In Prime Minister Lee Hsien Loong's broadcast message on March 12, he referenced efforts to free up intensive care units (ICUs) and hospital beds to add capacity for Covid-19 (Covid-19 situation is serious but under control in S'pore: PM Lee, March 13).
While it is prudent to ensure resources are allocated to our fight against Covid-19, this results in many elective treatments being postponed, which is contrary to the desire to "carry on with our lives".
Electives, while not urgent, should not be neglected. Left undiagnosed and untreated, they can escalate to more serious issues.
Patients have shared their difficulties in scheduling elective procedures at public hospitals, but yet many cannot go to private hospitals because of restrictions in insurance coverage and costs. Colleagues in public hospitals have also voiced concerns privately about the expected surge in the elective caseload post-pandemic.
Professor Dale Fisher, an infectious diseases senior consultant at the National University Hospital, was quoted as saying that a lot of elective surgery needs to be done in the next three to six months, and the healthcare system must start adjusting to deliver services if Covid-19 is prolonged (Coronavirus: Elective surgery cannot be put off for too long, and mild and severe cases may be handled separately, says expert, ST Online, March 12).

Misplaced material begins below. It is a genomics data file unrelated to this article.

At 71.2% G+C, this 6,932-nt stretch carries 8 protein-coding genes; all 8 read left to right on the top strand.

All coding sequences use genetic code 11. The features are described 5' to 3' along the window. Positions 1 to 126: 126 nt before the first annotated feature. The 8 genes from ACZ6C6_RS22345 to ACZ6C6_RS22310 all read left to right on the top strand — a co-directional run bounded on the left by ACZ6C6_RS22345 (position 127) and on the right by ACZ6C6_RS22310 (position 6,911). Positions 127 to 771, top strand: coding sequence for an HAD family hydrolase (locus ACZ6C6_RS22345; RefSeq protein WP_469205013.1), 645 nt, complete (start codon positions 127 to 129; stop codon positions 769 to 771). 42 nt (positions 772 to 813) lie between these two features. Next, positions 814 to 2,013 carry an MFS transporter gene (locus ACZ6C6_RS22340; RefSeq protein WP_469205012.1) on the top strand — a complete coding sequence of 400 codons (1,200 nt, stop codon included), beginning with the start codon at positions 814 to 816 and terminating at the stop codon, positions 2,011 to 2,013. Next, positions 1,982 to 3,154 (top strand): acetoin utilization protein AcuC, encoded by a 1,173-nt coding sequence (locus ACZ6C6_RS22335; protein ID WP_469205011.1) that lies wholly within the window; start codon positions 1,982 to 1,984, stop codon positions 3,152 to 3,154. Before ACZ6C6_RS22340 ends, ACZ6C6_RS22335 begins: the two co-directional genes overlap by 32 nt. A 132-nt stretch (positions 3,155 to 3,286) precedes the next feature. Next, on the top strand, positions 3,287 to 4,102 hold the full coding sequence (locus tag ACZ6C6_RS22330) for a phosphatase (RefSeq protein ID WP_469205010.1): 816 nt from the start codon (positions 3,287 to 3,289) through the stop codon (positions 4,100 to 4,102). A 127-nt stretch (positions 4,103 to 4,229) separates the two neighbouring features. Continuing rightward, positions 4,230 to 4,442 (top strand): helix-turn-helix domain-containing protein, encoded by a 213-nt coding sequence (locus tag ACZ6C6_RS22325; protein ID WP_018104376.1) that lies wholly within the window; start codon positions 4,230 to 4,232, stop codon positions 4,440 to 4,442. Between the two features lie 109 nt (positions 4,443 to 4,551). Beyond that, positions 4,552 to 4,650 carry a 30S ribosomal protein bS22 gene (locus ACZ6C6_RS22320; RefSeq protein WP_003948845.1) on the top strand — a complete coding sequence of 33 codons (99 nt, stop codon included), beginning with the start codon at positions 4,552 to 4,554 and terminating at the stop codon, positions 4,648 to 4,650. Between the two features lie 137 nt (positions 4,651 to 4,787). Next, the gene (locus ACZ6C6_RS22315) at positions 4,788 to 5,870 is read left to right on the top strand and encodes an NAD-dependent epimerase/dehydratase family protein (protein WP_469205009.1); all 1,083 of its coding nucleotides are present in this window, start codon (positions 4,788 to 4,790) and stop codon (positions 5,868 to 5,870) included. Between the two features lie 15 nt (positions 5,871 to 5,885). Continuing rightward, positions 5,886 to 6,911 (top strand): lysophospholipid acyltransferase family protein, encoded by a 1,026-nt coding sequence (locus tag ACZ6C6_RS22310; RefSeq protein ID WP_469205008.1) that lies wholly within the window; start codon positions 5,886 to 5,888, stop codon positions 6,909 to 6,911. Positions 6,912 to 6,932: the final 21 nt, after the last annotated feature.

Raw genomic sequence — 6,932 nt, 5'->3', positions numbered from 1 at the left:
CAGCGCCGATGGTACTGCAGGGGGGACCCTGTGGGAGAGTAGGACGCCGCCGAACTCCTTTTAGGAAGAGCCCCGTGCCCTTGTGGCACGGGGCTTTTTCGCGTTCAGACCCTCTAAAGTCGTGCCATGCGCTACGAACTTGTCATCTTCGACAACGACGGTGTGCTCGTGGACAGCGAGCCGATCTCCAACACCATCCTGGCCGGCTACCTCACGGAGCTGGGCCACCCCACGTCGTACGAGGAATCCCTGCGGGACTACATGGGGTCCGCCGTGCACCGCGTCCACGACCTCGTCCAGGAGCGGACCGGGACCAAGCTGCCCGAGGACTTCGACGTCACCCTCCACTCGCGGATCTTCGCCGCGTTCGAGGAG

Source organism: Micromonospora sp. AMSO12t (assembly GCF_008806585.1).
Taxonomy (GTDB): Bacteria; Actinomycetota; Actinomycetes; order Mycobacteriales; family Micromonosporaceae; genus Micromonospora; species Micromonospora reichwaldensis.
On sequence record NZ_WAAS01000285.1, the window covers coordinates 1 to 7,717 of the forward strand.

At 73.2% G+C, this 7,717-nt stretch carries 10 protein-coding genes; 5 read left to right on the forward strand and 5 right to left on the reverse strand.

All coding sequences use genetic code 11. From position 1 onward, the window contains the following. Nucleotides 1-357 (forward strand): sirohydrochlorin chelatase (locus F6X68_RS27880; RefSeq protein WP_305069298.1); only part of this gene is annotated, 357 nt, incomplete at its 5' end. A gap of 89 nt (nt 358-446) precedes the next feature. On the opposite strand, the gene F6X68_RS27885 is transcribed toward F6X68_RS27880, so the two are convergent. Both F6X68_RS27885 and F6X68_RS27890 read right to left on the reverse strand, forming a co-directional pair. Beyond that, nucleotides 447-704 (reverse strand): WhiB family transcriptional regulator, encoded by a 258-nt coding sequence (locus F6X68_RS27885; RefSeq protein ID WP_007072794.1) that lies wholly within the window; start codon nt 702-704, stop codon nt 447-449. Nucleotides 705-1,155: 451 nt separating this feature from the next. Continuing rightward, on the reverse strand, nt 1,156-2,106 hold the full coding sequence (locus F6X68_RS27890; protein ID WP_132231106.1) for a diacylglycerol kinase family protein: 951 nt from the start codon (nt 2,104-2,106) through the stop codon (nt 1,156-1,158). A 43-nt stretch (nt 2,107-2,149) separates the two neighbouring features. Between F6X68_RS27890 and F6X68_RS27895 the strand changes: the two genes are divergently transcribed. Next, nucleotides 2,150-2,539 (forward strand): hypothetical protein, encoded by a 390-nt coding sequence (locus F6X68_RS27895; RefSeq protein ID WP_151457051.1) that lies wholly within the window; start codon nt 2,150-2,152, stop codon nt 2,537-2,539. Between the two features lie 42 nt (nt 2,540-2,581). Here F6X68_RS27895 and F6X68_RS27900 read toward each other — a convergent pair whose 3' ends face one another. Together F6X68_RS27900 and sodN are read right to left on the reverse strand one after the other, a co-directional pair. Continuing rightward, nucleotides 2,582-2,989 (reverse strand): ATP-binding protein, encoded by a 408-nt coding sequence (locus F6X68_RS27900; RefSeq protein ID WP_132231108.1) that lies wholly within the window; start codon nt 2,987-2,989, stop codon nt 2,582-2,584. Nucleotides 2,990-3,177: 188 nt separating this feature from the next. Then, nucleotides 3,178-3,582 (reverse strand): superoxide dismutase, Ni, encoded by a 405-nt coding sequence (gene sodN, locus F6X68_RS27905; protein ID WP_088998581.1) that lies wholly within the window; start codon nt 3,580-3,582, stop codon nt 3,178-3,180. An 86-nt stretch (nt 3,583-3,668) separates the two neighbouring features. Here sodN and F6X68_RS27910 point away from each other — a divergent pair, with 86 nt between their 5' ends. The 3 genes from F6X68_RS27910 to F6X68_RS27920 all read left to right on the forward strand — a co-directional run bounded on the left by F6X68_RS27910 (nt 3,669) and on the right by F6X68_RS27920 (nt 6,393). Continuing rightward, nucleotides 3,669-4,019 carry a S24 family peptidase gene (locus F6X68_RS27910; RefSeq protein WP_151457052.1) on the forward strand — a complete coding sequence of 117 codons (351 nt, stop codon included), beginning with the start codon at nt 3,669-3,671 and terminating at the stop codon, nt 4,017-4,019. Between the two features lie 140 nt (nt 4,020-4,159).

So it was heartening to hear the Health Ministry's director of medical services Kenneth Mak affirm that the Government is exploring partnerships with the private sector.
The Public Health Preparedness Clinic network is a good example of a public-private partnership (PPP) that improves access to primary care. However, PPPs have enjoyed limited success in tertiary care, because the cost structure of a private hospital is high, leading to a huge gap in prices between private and public sectors.
Fortunately, recent years have seen the emergence of alternative models of care, such as standalone endoscopy facilities and ambulatory care centres (ACCs) with a full suite of hospital equipment and short-stay wards.
ACCs also deliver consistent and high-quality outcomes through focusing on a few high-volume procedures. Meanwhile, investment and operating costs are kept low because they need not cater to all disease types or employ a night shift of staff.
ACCs in Singapore, partnering specialists who price their services reasonably, offer accessto private healthcare at prices that match B2 subsidised rates in public hospitals for many common procedures.
The Ministry of Health should leverage this model and do more to lead a systematic approach towards building a sustainable PPP that will benefit patients, insurers and taxpayers.
Now is the time to start working on how the private and public sectors can help one another, stay calm, and carry on with our lives.
Louis Tan (Dr)